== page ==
Seabirds are 32 times more likely to die from ingesting a balloon than hard plastics like LEGO’s or straws
A new study finds balloons are the deadliest plastic out there for seabirds.
Even though balloons represent only 2 percent of all plastics ingested by seabirds, they are responsible for 42 percent of plastic-related deaths.
Marine birds are a 32 times more likely to die from eating a little fragment of a popped balloon than they are from a hard plastic like a LEGO brick or straw, the study found.
The reason balloons are so lethal is that they’re able to squeeze into stomach cavities and then open up and block them, the researchers said.
“A hard piece of plastic has to be the absolute wrong shape and size to block a region in the birds’ gut, whereas soft rubber items can contort to get stuck,” Lauren Roman, a marine scientist at the University of Tasmania and lead author of the study, told ABC News.
Also, balloons look particularly like seafood to the birds, she said.
Fortunately, there are eco-friendlier alternatives to brighten up your next party:
Ribbon dancers and kites: Ribbon dancers and kites are just as beautiful and more engaging than balloons, as they require guests to twirl, run and move around. Plus they can take them home and keep them “forever” rather than litter them into the environment after 24 hours of decoration.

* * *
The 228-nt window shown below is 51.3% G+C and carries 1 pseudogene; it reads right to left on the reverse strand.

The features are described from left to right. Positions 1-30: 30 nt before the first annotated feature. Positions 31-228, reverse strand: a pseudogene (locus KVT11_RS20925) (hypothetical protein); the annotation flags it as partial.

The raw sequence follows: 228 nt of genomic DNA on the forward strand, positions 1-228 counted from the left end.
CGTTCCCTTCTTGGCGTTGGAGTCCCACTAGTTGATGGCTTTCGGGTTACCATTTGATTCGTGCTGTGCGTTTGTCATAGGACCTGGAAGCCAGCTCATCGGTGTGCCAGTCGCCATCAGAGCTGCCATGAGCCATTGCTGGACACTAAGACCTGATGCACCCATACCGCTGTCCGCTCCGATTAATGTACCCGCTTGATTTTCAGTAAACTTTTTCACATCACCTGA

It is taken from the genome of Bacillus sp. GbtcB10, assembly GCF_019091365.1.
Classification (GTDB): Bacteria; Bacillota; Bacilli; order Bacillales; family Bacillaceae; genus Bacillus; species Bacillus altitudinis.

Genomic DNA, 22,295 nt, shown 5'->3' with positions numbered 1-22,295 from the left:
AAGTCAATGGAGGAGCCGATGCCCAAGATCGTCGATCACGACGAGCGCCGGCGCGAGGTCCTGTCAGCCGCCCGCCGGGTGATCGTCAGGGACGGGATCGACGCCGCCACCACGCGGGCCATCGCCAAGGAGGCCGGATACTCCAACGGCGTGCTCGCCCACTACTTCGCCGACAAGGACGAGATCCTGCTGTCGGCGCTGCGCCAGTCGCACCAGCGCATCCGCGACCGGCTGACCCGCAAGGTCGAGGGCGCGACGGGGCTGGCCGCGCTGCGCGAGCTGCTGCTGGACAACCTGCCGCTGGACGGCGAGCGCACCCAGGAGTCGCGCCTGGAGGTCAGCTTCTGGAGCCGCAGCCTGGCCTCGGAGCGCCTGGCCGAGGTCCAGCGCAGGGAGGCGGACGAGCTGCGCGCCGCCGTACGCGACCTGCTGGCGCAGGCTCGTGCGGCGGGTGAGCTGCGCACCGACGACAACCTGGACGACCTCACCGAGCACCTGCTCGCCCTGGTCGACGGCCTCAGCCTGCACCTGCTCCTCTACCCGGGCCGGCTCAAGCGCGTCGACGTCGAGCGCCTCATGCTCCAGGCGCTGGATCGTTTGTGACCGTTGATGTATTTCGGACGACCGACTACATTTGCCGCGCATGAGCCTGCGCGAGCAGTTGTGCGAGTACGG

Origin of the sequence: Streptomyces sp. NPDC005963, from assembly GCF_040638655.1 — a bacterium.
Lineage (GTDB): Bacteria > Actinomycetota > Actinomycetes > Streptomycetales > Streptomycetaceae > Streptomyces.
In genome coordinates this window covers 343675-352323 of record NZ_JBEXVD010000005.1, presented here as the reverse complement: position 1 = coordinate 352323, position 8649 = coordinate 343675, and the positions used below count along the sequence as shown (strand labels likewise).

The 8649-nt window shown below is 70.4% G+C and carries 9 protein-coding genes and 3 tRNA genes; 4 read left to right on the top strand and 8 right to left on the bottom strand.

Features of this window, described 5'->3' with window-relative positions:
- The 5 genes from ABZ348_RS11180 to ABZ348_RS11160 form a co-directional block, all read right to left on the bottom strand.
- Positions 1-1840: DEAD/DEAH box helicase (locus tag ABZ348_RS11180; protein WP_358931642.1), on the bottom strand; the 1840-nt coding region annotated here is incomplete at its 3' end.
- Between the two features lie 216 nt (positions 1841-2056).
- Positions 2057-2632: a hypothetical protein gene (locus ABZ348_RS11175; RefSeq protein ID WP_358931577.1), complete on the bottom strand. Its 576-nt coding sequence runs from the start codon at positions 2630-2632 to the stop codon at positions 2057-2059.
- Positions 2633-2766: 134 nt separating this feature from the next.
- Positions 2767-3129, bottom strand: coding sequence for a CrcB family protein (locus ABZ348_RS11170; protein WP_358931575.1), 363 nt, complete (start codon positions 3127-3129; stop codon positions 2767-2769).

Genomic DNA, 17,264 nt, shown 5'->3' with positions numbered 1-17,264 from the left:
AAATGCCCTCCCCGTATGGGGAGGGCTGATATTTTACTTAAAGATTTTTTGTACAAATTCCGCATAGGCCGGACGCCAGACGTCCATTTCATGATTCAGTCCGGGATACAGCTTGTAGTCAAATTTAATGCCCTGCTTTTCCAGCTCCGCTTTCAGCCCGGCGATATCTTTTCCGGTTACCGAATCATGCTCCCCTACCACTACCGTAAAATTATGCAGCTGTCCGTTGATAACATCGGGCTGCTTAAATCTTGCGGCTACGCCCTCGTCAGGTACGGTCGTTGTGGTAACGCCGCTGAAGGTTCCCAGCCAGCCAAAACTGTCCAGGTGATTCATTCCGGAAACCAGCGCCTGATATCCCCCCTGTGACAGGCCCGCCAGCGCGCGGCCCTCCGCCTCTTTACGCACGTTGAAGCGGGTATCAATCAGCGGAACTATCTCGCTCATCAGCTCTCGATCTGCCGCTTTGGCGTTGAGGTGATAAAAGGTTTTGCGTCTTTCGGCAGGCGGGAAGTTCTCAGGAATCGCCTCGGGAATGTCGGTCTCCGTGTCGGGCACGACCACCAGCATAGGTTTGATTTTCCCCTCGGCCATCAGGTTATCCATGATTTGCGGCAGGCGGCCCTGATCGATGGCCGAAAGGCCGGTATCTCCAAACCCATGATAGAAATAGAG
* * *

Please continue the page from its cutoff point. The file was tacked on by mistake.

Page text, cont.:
Garden spinners and pinwheels: If you’re trying to draw attention to your party, event or place of business, colorful garden spinners or flashy pinwheels do the job just as well as balloons without killing birds.
Tissue Paper Pompoms – For some color burst at parties or celebrations, these colorful tissue paper poof balls make beautiful hanging decorations. You can easily make your own and throw them in your compost when you’re done.
Floating flowers – For some, the upward drifting of balloons gives them a sense of letting go, at a funeral or memorial service. Floating flowers down a calm stream can give you the same feeling. Be sure to use native flowers.
“Biodegradable” balloons are NOT good alternatives – If you must have balloons at your party, at least ensure they say “biodegradable” on the package and do NOT release them into the air.
While latex is made of sap from rubber trees, which is technically biodegradable, many of them have chemical additives specifically designed to prevent them from degrading.
Even balloons advertised as “biodegradable” take between 6 months to a year to biodegrade, and even longer in salt water, which acts as a preservative.
Helium-filled balloons can travel hundreds of miles into the ocean and choke or starve birds long before they break down.
Never buy Mylar balloons, which are made of a metallic plastic that never breaks down.